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The grass may be greener with a Roth IRA conversion Thumbnail

The grass may be greener with a Roth IRA conversion

I’m back to talking about tax planning—before the end of 2019 makes it too late to make a difference! Today’s topic: the what, why, when, and how of a Roth IRA conversion.

For certain people under certain circumstances, a Roth IRA can be an integral part of retirement planning. Like all retirement accounts, Roth accounts have a complicated set of rules covering how to establish them, how to fund them, how to take distributions from them and, ultimately, how to pass them on to heirs. Despite all of that complexity, the benefits of a Roth far outweigh the only real negative, which is that you have to pay tax on the dollars you contribute before you invest them in the Roth. What are the positives? Like a traditional IRA, all income in the Roth is tax-deferred. Plus, unlike a traditional IRA, the owner never needs to take distributions, and qualified withdrawals are not taxed. 

So why isn’t everyone using a Roth? One reason is that annual contributions to a Roth are limited (annual income can’t exceed between $122K and $137K for single filers and $193K to $203K for joint filers), so many middle-class families are shut out. However, there are strategies that allow you to “Roth” your retirement money today to gain greater benefits in the future. A Roth conversion lets you take money out of your traditional IRA, convert dollars from it into a Roth, pay tax on the converted amount, and then never pay tax again. And for those who are still employed, it gets even better with what’s called a “backdoor” Roth. 

Now is a fantastic time to take advantage of these strategies if you can. Why? In short, because the Tax Cuts and Jobs Act has reduced tax rates to historically low levels. Income tax rates in 2019 range from 10% to 37%, and capital gains tax is currently between 0% and 20%. That means that unless your taxable income is greater than $321,400 married or $204,100 single, your highest Federal tax rate will be just 24%. Even if your income is higher than that, your taxable income has to exceed $612,350 married or $510,300 single to land you in the highest bracket of 37%.

A look at tax rates over the past few decades makes it clear that we’re in tax heaven at the moment! In 2000, the highest tax rate was 39.6%—and that was for anyone with taxable income over $288,350, married or single. In 1986, an income of $175,250 married or $88,270 single would have put you in the highest tax bracket at 50%. And from 1965 to 1981, the highest tax bracket was a whopping 70%! From a tax perspective, that means one thing: you’re probably better off paying taxes on as much as you can now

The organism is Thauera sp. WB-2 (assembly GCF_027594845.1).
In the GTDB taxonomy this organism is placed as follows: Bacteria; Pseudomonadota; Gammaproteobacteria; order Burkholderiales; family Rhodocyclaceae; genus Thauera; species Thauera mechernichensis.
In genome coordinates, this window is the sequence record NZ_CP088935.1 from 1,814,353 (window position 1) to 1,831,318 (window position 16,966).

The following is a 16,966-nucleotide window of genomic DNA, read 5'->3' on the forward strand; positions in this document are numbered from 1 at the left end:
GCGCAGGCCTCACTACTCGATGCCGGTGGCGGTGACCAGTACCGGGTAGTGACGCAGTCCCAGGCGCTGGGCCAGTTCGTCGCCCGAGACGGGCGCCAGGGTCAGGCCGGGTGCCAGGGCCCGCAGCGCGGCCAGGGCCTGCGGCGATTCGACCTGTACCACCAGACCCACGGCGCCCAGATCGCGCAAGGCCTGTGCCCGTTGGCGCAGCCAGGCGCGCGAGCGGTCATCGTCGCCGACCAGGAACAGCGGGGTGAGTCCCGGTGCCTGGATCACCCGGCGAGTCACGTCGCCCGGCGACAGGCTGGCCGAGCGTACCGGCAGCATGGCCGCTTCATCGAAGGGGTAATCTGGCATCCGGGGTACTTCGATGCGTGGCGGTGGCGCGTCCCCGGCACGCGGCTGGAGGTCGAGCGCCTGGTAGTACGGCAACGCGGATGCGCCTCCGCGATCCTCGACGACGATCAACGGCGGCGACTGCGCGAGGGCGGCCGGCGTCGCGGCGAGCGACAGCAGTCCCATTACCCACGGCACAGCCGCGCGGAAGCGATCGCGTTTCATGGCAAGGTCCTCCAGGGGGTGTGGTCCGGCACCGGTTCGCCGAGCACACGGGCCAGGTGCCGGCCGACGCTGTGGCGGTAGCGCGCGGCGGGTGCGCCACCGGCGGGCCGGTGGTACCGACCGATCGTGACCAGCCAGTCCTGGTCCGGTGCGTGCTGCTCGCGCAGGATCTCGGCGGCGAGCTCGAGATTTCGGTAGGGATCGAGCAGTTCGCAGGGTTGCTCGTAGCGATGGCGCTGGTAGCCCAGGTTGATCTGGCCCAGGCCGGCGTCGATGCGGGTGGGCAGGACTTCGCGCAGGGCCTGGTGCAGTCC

I have a host of examples of clients whose Roth conversions made great dollars and sense: 

  • When Maria and Joe moved from CA to Texas, they had a couple hundred thousand in their IRAs. The move allowed them to convert those balances state-tax free! Yes, they paid Federal taxes, but that was long ago when their new Roth was much less valuable than it is today.
  • When Mike left his former employer, he left his 401(k) balance invested in the company plan. As a result, he had no IRA money. For the past ten years, we’ve been doing backdoor Roth conversions, contributing to a non-deductible IRA to create a “cost basis” and then converting the IRA to a Roth where there is no taxable gain or loss. That makes the conversion effectively tax-free. Today, Mike’s Roth account is growing nicely into a valuable, tax-free asset for retirement.

  • When Don married a higher-earning spouse, his tax bracket jumped from a relatively low tax bracket to the highest bracket. Before he said “I do,” we took the opportunity to convert his entire IRA balance to a Roth—and to pay taxes on the account at a rate he’d never see again!

  • When Laura retired at age 66, she delayed her social security until age 70. That gave her almost no taxable income during the interim three-year period. It was the perfect time to annually convert dollars to a Roth at a low 12% tax bracket—a bracket that will vanish for good once she begins to collect Social Security and take her RMDs in her 70th year. 

As you can see, Roth IRAs can be a fantastic tool—but only for certain people in certain circumstances. If you are one of our clients, rest assured that we are diligently working behind the scenes to see if our Roth conversion strategies work for you. If you are not a client (yet!), I urge you to contact a tax-savvy Certified Financial Planner™ (CFP®) who can carefully analyze your own situation. If the strategy does make sense for you, your new Roth is sure to be a valuable tool in your retirement toolbox for years to come. As always, we’re here to help!